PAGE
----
My kids are also passionate about food, which pleases me to no end. I'll cook for them and with them. I take them on food destination trips, like finding the best crepes or Italian ices or tacos. I love that they have strong opinions about cilantro and know there are different types of tomatoes. And while we eat every type of cuisine, the consumption of Filipino food is always a more personal affair. Of course it's because I am--and they are--Filipino Americans.
Whenever I make Filipino food, I corral my kids into the kitchen about two hours before we sit down to eat. I'll begin with a story about my Mom and how she prepared the dish we are about to make. I'll paint a picture of a ramshackle kitchen in Brooklyn that was overrun by Tagalog speaking adults, mostly women gossiping as they pounded garlic cloves or peeled carrots.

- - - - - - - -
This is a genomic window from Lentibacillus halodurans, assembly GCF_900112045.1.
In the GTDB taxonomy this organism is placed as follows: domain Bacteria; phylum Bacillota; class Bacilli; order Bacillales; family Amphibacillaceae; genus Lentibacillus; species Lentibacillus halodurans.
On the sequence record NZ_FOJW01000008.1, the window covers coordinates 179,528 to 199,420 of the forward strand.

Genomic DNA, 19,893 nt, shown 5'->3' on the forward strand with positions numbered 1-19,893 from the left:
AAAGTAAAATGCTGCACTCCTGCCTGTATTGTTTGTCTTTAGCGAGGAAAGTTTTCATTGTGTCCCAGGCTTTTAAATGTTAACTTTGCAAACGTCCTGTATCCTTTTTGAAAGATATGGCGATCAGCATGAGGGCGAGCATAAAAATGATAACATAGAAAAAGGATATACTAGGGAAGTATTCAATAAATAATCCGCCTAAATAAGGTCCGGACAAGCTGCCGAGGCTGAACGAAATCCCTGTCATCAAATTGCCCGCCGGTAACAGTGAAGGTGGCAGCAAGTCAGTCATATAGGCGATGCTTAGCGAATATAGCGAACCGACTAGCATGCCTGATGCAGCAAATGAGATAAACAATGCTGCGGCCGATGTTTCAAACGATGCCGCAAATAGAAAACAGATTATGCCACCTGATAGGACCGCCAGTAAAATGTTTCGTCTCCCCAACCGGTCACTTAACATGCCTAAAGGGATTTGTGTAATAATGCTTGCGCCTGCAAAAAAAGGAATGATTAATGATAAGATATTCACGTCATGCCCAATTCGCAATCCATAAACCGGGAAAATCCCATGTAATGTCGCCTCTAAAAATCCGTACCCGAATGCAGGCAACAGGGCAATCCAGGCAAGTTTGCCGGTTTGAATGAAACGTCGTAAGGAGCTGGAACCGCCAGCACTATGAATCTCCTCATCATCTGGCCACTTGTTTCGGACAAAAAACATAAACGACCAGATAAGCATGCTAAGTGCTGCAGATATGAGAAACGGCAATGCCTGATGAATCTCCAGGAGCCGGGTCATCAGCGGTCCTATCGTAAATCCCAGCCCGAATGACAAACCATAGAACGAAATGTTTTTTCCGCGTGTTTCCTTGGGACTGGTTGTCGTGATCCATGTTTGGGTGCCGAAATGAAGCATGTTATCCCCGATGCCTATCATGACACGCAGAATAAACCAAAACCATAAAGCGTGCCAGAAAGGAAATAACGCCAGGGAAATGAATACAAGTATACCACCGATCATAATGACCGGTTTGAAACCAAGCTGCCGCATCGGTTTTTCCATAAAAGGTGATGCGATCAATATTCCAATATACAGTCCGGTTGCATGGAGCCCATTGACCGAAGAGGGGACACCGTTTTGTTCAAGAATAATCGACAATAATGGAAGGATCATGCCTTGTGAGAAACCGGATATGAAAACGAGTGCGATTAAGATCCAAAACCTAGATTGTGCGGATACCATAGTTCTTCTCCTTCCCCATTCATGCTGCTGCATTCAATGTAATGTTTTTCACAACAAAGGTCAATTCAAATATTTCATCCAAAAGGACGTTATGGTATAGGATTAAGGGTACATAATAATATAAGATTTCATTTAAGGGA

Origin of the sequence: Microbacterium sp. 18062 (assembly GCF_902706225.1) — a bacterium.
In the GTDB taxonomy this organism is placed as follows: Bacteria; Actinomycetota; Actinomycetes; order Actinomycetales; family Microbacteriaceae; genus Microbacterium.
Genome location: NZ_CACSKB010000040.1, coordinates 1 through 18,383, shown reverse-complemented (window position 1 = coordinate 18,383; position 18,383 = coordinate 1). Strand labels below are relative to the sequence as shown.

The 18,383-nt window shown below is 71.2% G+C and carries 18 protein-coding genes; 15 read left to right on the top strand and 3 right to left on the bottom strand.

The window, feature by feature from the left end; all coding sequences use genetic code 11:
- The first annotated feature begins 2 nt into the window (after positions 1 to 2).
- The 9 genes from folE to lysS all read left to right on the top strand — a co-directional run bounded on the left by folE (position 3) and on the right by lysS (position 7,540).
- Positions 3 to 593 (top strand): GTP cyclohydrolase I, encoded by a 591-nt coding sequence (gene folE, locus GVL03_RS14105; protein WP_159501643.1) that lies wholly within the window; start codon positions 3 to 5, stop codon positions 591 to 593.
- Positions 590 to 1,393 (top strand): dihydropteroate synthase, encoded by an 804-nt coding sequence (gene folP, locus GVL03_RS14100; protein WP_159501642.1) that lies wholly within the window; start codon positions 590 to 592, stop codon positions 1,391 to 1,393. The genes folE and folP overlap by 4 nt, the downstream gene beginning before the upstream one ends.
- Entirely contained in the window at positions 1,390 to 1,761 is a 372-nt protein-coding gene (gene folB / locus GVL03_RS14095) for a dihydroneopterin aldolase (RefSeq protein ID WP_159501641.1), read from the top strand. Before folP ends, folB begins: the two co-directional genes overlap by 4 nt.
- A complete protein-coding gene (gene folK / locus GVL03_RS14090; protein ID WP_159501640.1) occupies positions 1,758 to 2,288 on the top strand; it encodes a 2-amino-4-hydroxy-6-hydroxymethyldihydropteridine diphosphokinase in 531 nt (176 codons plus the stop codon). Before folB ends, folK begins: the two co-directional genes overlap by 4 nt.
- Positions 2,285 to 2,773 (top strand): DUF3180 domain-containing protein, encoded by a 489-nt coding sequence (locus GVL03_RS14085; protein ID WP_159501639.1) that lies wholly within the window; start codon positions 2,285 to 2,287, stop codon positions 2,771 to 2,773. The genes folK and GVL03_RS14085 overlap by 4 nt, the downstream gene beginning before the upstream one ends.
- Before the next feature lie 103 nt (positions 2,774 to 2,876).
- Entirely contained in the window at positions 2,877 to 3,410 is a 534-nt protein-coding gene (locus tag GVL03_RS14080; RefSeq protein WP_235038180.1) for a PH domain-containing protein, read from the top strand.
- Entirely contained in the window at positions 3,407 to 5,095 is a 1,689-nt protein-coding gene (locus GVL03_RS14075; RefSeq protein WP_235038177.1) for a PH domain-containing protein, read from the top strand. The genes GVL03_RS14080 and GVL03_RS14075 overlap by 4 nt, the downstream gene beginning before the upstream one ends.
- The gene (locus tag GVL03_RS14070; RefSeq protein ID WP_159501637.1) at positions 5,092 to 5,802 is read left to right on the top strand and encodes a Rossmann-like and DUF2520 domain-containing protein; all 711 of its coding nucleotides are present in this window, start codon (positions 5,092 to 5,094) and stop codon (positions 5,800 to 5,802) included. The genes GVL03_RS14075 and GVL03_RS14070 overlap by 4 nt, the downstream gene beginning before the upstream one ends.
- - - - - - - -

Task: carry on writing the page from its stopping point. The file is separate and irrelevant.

And as I fill my kids' ears with my family kitchen tales, I'll let them chop onions or measure ingredients or stir the pot. Sometimes they'll stop and gawk at a part of my story that seems incredulous. Like the time my Lolo (grandfather) painted the toilet seat in our bathroom and didn't tell anyone. (Somehow that was part of our kitchen tales; my Lola would always bring it up in the kitchen.) Or when my Mom mistakenly used sugar instead of salt in her arroz caldo. I couldn't eat my favorite dish for years after that. And even though my Mom has passed and my "titas" are scattered to the wind, my kids learn what I was taught in that old kitchen. They learn to be a little bit more Filipino than just by the color of their skin or the shape of their eyes. They learn through the oral history that is thus far my life. And I teach them in my own kitchen.